CLINTON: Well, I think I'm going to keep doing what I've been doing, which is to talk about where I stand on the issues and to talk about the experience that I bring to this campaign and the kind of senator that I would be. Because I believe that most New Yorkers, not just women but men as well, actually agree with me more on the issues, and the more they learn about my opponent's actual voting record, as opposed to what he claims for it, the more that they know that they couldn't count on him to be a strong advocate on behalf of a lot of these issues.
For example, today I was very honored to receive the endorsement of Jim and Sarah Brady and the Handgun Control group, in part because they believe that I would be a much stronger force and a leader on behalf of gun safety measures.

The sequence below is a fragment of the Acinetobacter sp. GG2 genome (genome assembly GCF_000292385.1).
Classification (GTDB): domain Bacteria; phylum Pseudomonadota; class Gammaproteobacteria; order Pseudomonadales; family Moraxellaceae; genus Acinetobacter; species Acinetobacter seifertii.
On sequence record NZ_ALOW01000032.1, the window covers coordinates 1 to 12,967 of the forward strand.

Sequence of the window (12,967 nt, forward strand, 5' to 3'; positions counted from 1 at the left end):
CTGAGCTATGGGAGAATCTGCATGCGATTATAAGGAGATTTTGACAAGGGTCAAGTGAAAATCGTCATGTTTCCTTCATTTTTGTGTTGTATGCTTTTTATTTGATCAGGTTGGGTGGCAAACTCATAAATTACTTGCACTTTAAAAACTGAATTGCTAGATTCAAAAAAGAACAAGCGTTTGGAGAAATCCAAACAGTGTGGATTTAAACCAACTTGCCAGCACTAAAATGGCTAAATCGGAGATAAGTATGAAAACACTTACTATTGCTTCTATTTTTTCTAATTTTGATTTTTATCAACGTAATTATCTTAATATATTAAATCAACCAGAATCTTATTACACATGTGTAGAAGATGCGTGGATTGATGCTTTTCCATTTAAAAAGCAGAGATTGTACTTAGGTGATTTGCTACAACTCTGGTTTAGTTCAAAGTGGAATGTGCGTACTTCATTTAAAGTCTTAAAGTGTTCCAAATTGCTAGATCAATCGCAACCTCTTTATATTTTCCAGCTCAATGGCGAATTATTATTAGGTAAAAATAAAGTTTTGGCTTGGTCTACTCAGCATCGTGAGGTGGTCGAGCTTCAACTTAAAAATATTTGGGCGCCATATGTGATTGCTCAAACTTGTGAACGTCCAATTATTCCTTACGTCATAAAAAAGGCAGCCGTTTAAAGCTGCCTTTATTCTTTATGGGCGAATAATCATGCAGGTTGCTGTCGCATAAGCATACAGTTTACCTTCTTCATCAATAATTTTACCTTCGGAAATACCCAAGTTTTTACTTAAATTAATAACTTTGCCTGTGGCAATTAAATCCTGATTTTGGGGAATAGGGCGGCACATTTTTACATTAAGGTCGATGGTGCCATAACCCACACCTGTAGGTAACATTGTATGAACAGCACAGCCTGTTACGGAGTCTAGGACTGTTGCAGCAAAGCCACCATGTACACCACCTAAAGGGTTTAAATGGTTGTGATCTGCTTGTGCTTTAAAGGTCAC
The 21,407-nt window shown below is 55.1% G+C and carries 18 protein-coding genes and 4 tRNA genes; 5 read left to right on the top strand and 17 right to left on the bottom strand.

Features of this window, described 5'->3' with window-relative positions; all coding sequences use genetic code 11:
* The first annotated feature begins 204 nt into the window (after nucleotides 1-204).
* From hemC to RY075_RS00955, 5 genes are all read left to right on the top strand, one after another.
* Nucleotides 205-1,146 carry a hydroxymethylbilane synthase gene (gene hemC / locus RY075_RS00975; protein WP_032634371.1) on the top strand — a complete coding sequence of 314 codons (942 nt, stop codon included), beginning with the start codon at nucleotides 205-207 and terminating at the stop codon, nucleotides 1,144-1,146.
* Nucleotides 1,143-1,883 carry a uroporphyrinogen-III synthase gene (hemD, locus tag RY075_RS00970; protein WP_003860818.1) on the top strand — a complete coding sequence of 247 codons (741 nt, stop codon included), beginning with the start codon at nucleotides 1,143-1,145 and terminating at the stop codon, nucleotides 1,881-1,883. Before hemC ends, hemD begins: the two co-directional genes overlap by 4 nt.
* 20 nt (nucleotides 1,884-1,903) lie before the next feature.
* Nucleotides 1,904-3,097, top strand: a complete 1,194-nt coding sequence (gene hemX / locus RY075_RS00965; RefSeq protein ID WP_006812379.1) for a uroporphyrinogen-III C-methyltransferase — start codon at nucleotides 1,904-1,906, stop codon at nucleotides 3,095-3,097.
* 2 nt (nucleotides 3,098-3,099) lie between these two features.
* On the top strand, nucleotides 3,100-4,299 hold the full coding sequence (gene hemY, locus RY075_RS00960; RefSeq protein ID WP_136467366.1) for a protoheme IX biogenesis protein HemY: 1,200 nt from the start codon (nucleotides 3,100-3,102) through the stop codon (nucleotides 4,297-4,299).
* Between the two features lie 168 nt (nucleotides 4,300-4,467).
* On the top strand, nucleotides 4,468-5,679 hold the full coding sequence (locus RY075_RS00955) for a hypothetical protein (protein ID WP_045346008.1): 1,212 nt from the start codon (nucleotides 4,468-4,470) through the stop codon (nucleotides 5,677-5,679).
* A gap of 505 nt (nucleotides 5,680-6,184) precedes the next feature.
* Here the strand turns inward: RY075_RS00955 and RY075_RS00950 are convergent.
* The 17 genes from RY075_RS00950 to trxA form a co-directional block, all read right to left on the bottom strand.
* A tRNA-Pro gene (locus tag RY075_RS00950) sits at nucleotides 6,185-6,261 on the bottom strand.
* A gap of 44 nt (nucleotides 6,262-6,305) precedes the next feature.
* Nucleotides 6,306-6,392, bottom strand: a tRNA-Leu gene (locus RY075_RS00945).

So I think on the issues that count to women -- on choice, on gun violence, on education, on health care, on the economy, on the environment -- the more people know about where I stand and what I do, I'm very confident the bigger my vote will become.
WATERS: Hillary Rodham Clinton before the Associated Press Association of New York State, answering questions. And to our knowledge, the first on-camera reaction to the release of the Whitewater report by independent counsel Robert Ray today, stating that neither President Clinton nor Hillary Rodham Clinton will face any criminal charges. She simply said, in reaction to that: "I'm glad it's finally over."